Author: Genya Ravan

Publisher: Billboard Books (September 1, 2004)

ISBN-13: 978-0823083626

ISBN-13: 978-0823083626

At first blush, it might seem strange to see a review for a book almost 10 years old. However, singer/producer Genya Ravan has just released her new solo album, Cheesecake Girl, which she says is a companion piece to Lollipop Lounge, her memoir about her 40 years in the music business. Each song on Cheesecake Girl, she claims, is associated with the various chapters in her life-story which makes Cheesecake Girl, in a sense, her overdue soundtrack for her book.

But you don't need to have heard Cheesecake Girl to appreciate Lollipop Lounge. You simply need to be interested in the story of rock and roll as told by a participant with a unique perspective. After all, born Genyusha Zelkowitz in Łódź, Poland, the future singer was a survivor of the holocaust who grew up as an unhappy immigrant before discovering music as her means to independence. When she did, she began singing with Richard Perry and the Escorts before dating the legendary Tony Sheridan as she fronted and organized the first self-contained all-girl band, Goldie and the Gingerbreads. They earned success as a touring group in the heady mid-60s, especially in the U.K. where they worked with the likes of The Rolling Stones, Animals, and Kinks.

Then came the late '60s and Genya Ravan moved on to sing for the pioneering Ten Wheel Drive where major success seemed but one magic moment away. It didn't quite happen, so she went on to an on-again, off-again solo performing career which included spending time as a major rock producer as a result of her association with the club, CBGBs. As the decades went by, the usual rock formula dominated her life—betrayal by management, sex, drugs, more sex, an more drugs. Read her story, and you'll understand that no one else but Genya Ravan would come up with a marketing campaign with t-shirts asking "Who do I have to fuck to get off this record label?"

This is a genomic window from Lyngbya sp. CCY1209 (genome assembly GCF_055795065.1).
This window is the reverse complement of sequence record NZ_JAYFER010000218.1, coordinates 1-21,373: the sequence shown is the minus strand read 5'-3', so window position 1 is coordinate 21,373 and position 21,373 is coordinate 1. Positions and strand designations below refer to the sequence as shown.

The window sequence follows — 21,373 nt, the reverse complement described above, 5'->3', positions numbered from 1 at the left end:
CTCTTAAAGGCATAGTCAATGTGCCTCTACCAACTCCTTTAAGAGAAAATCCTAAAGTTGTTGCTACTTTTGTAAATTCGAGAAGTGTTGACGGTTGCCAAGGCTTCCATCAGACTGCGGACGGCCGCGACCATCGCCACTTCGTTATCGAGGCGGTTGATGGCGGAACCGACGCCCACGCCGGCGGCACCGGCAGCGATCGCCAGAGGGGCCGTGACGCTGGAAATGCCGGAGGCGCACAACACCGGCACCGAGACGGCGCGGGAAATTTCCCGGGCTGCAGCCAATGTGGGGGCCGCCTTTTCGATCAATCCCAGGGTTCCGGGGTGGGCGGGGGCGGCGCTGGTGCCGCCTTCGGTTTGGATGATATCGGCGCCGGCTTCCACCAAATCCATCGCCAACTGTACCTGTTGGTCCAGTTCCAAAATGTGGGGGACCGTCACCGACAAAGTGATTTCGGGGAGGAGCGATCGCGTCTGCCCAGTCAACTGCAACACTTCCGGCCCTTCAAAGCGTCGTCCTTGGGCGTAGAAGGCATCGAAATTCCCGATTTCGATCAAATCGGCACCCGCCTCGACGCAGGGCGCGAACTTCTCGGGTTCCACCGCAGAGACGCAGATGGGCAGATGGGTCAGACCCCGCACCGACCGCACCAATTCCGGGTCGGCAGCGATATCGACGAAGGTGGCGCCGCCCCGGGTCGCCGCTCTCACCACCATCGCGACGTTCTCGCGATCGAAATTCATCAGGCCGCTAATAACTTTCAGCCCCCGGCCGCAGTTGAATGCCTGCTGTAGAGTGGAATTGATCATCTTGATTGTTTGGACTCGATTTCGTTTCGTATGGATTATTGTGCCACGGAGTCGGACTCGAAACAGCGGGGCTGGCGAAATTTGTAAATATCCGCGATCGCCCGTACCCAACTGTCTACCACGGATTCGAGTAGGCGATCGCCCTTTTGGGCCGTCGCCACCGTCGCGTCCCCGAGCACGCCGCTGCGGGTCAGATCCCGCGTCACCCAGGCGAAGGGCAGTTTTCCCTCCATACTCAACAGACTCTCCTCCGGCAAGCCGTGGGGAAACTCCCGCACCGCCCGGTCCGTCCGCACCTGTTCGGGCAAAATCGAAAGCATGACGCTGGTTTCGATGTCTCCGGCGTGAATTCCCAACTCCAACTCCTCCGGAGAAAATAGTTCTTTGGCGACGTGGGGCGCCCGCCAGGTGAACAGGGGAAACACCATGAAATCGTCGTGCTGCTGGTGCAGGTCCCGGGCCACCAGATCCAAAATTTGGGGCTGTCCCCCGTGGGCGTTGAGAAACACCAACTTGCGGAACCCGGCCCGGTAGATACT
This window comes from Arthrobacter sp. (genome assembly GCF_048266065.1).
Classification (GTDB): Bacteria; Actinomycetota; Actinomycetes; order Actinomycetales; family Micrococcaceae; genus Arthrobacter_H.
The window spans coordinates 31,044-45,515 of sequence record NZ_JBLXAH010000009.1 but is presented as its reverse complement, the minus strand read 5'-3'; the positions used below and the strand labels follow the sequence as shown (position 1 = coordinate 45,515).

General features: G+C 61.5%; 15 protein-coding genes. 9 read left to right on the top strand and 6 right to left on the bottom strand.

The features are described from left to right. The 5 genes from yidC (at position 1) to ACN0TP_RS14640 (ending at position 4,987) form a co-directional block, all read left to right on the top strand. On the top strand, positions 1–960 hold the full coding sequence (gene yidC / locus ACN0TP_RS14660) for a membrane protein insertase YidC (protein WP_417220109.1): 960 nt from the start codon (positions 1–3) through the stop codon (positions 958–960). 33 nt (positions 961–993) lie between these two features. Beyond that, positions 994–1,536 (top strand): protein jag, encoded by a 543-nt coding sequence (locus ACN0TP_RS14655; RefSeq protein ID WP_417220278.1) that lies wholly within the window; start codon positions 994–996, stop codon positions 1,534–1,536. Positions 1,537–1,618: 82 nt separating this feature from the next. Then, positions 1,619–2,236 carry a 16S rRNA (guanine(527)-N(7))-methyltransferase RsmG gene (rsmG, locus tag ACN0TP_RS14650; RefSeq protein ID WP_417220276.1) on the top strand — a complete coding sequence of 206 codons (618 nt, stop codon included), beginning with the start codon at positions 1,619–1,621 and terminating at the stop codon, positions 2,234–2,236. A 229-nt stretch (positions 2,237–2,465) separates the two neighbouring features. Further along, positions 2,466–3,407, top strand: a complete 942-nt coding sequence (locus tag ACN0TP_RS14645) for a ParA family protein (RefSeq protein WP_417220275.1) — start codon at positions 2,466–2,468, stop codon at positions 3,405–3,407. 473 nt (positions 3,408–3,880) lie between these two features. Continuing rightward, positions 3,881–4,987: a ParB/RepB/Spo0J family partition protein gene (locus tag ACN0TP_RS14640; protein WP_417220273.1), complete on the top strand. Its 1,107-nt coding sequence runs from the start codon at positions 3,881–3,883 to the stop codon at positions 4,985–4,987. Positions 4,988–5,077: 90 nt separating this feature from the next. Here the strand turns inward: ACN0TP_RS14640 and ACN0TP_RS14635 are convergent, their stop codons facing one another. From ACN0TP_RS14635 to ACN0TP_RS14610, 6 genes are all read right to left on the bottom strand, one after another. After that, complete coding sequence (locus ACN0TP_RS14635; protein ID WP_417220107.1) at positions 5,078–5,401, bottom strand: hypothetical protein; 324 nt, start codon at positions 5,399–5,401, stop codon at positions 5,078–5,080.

Throughout her engrossing autobiography, the vivacious and indomitable Ravan has more than a few name-dropping episodes to tell about the likes of Mick Jagger, Jeff Beck, Clive Davis, Phil and Ronnie Spector, and Janis Joplin, the latter the figure she was much too typically compared to. Ravan is completely candid about her demons, addictions, and reasons why few of her dreams jelled like she had hoped. Being in the forefront of female rockers, she had the burden of fighting through an establishment where the musicians, producers, and managers weren't certain if they preferred sex with her or working with her. And beneath the life on the road struggles were the inner torments that neither Southern Comfort nor coke could quell. And then came the big C and the announcement Genya had only months to live. . .

The 2013 e-book edition of Lollipop Lounge includes a short update to the hardcover version, mainly pointing out Ravan proved some doctors wrong by long outliving some early predictions about her lung cancer. She offers a few comments about the origins of Cheesecake Girl, and no doubt new readers will be motivated to track down this excellent CD. Or vice versa—2013 is a great year for Genya Ravan as her story is being considered for a new musical and she's going to be portrayed in a new movie about CBGBs. So if you don't know who Genya Ravan is, now's a good time to get introduced. She's a great storyteller, both in song and in print. She does have quite a story to tell.

Wes Britton's July 31, 2013 audio interview with Genya Ravan for online radio's "Dave White Presents" is available HERE

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